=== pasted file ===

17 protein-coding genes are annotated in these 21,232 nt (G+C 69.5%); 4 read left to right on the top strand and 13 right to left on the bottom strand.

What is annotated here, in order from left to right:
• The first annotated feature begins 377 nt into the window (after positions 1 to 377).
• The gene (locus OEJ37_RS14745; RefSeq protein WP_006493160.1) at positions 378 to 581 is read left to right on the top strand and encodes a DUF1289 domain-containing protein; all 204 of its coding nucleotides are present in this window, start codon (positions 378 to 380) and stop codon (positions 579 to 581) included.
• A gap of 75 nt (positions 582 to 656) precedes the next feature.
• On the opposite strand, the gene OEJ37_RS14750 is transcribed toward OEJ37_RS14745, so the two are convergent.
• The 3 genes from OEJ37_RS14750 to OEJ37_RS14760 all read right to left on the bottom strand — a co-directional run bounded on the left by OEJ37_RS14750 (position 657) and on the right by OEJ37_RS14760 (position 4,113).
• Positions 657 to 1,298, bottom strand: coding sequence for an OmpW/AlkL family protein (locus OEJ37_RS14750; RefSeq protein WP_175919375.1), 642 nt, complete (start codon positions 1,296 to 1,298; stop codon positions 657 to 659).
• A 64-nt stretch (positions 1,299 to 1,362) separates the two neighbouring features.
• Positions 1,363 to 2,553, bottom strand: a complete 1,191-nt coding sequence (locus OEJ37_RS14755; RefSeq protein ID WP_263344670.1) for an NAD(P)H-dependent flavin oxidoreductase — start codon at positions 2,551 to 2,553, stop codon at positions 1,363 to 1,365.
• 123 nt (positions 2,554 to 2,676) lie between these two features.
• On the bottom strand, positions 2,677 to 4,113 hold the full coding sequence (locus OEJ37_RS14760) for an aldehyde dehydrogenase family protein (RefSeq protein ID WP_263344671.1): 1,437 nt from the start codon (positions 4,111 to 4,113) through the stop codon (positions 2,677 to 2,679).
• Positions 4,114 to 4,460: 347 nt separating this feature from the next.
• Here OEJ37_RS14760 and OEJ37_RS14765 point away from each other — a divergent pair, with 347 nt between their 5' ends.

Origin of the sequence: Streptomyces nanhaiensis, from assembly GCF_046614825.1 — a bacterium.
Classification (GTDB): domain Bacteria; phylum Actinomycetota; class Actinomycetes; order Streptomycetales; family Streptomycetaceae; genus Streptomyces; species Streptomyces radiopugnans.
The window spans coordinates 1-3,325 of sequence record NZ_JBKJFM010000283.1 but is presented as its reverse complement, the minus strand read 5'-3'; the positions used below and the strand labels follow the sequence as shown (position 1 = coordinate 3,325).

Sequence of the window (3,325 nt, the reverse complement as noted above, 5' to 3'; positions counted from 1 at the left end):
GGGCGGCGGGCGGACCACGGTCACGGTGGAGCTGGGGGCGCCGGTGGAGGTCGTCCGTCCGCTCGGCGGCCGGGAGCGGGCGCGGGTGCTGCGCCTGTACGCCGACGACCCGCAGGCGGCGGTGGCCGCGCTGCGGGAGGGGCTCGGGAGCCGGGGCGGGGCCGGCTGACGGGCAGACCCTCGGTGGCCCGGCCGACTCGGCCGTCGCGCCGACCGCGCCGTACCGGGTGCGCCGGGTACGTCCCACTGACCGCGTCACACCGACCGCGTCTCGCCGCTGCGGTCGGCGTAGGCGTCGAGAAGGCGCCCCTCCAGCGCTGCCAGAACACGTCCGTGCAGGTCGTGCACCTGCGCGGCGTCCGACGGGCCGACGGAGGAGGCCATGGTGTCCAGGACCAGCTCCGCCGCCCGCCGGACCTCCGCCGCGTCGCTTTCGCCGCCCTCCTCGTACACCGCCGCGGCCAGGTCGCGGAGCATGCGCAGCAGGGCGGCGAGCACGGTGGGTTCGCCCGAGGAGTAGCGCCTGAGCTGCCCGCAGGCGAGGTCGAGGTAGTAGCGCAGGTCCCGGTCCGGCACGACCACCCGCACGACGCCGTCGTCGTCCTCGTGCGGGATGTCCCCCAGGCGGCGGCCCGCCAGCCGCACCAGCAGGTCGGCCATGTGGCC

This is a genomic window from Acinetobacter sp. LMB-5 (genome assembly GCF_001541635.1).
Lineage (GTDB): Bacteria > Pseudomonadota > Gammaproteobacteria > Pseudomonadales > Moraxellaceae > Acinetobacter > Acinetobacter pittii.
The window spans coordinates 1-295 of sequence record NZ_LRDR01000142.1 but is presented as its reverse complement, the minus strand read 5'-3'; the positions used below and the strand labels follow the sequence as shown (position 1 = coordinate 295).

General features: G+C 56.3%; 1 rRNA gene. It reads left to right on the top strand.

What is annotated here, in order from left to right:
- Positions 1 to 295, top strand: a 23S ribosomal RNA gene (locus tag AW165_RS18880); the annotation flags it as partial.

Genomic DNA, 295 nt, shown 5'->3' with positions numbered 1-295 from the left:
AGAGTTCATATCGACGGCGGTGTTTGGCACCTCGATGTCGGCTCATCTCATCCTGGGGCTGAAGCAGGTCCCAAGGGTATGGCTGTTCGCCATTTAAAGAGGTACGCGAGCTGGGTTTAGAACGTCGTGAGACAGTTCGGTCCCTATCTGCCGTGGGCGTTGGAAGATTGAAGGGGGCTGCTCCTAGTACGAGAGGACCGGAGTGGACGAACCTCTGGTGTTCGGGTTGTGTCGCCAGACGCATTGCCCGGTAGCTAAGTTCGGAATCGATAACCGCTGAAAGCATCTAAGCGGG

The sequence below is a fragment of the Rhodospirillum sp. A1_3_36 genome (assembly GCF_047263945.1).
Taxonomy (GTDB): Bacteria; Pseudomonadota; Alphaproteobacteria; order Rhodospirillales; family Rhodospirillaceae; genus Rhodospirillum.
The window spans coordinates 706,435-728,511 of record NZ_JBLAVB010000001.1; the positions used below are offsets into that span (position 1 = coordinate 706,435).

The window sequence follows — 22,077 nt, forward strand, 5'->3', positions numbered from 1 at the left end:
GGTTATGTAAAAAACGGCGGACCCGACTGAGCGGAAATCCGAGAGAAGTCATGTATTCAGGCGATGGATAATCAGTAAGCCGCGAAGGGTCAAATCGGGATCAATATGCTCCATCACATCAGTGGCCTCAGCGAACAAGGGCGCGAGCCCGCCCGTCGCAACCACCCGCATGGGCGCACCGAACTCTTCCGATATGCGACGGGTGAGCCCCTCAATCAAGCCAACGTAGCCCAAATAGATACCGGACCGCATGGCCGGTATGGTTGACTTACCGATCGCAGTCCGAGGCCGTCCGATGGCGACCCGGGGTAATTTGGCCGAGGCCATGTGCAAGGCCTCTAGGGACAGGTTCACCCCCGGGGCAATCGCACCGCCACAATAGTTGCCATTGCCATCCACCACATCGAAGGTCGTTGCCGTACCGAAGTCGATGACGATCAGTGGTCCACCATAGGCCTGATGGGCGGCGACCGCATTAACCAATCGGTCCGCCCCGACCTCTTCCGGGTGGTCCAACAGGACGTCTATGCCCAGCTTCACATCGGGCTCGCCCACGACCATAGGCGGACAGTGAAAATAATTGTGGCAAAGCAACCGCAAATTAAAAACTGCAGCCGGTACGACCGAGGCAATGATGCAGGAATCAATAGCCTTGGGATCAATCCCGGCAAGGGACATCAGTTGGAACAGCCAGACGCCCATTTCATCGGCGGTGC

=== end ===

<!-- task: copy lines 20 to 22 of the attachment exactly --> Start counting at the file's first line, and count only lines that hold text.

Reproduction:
This is a genomic window from Acinetobacter sp. LMB-5 (genome assembly GCF_001541635.1).
Lineage (GTDB): Bacteria > Pseudomonadota > Gammaproteobacteria > Pseudomonadales > Moraxellaceae > Acinetobacter > Acinetobacter pittii.
The window spans coordinates 1-295 of sequence record NZ_LRDR01000142.1 but is presented as its reverse complement, the minus strand read 5'-3'; the positions used below and the strand labels follow the sequence as shown (position 1 = coordinate 295).